Google firmly set its foot into the navigation world when it announced free Google Maps Navigation for the Android 2.0 at the end of October. The device is only available for the United States and only on select phones. Forbes takes a look at the supposed relationship Google is working on with Automotive Navigation Data, a Netherlands-based digital map provider to obtain navigation data for Europe:
Though not as well known as rivals Navteq and Tele Atlas, AND says it is the third-largest global provider of geospatial software. It was founded in 1984 and maintains a database of roads that link more than 200 countries. The company says several major Internet-based mapping services, such as Mapquest and Microsoft‘s Bing Maps, rely on its data for some geographical areas. Google has used AND data for its Africa maps for several years.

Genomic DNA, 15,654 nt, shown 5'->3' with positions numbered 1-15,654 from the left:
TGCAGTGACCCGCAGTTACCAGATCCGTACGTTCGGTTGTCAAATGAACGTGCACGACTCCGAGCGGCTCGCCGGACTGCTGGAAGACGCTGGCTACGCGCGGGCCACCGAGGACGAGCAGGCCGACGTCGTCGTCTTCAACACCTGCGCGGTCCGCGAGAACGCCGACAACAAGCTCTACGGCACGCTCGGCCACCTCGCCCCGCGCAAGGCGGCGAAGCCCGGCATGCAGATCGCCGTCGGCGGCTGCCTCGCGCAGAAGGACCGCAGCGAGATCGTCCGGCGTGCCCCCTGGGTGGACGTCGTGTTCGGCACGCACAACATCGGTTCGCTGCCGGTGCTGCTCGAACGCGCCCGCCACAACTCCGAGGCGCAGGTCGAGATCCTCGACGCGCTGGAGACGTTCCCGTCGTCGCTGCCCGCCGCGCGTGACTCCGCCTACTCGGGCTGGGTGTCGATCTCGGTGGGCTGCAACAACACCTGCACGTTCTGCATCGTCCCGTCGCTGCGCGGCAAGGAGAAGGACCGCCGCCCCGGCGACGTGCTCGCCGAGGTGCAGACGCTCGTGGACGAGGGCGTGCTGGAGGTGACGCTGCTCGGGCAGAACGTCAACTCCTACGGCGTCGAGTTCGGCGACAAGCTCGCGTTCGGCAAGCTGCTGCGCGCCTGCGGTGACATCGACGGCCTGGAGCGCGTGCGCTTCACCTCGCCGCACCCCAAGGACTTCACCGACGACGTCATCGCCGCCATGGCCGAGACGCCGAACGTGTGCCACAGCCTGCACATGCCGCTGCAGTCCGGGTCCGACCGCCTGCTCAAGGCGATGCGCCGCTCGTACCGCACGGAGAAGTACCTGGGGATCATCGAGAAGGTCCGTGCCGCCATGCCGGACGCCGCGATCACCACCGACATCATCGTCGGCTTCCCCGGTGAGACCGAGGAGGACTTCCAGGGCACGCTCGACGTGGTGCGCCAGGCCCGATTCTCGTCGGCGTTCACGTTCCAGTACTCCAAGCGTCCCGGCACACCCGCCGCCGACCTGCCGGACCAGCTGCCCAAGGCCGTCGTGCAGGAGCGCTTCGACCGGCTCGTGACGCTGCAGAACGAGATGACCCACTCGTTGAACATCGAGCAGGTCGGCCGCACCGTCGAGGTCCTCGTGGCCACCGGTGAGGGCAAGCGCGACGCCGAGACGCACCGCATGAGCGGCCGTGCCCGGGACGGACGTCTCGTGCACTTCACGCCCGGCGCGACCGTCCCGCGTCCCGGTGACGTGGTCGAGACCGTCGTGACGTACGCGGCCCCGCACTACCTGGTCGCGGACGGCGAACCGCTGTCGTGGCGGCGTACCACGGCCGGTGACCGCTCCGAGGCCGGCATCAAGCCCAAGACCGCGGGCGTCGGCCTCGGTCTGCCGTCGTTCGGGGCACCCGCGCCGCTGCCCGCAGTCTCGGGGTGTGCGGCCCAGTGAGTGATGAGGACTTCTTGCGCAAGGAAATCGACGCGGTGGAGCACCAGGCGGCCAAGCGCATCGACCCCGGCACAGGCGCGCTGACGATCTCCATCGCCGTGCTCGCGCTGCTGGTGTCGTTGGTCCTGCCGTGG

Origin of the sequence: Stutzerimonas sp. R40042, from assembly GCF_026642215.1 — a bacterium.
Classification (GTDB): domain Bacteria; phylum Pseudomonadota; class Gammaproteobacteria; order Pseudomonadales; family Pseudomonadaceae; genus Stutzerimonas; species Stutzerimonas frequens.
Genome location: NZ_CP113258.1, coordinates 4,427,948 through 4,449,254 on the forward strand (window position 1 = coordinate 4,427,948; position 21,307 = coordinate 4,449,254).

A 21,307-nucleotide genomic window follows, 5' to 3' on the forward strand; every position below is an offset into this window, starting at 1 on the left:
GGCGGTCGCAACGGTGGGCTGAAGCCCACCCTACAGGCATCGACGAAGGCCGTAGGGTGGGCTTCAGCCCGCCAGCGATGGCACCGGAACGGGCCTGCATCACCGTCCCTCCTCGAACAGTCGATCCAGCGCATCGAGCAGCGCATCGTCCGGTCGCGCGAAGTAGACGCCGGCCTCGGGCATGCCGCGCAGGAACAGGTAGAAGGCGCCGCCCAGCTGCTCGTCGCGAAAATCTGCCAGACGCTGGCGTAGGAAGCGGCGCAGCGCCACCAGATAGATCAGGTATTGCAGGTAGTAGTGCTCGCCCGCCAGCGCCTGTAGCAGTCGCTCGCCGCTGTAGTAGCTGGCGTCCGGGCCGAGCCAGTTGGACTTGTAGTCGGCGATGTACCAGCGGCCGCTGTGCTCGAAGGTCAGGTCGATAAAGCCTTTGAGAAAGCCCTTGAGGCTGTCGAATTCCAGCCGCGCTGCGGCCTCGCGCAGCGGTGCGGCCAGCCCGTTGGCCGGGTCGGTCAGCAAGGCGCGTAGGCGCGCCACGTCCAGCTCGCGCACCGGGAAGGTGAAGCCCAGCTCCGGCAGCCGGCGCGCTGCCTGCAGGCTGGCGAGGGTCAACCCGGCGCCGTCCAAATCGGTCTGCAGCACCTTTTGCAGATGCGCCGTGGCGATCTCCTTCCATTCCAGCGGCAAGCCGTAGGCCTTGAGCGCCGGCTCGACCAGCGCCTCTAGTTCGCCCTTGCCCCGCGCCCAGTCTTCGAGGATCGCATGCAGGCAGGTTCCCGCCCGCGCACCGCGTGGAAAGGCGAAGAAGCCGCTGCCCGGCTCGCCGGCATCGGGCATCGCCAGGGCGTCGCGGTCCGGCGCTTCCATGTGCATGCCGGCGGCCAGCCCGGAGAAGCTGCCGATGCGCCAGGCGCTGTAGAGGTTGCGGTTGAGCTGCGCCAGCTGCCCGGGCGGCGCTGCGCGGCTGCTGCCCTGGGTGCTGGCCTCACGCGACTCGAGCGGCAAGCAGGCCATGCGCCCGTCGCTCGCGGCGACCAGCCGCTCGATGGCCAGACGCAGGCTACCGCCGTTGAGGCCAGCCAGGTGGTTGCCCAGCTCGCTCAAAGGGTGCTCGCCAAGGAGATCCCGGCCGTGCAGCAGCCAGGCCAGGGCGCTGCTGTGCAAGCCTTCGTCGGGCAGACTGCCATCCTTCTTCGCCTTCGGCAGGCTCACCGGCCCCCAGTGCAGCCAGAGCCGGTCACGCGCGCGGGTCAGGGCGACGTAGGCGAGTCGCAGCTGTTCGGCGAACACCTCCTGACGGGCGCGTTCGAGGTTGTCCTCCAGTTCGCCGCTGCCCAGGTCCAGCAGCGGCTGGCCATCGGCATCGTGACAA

If the move by Google to launch a free navigations system for European users is true, some independent developers have indicated they will close down shop.
Nicolas Gramlich says he will likely cease working on his navigation application, AndNav, if Google extends its service to Europe…”Up to now, we had the advantage of being the only navigation provider offering a free service [on Android phones],” says Gramlich. If Google targets Europe, AndNav–a two-person shop run by Gramlich and another developer, Pascal Neis–will make AndNav open-source and allow interested outsiders to work on it, Gramlich says.
Read more: Google’s Plan To Map The World – Forbes
(~ Via All Points Blog)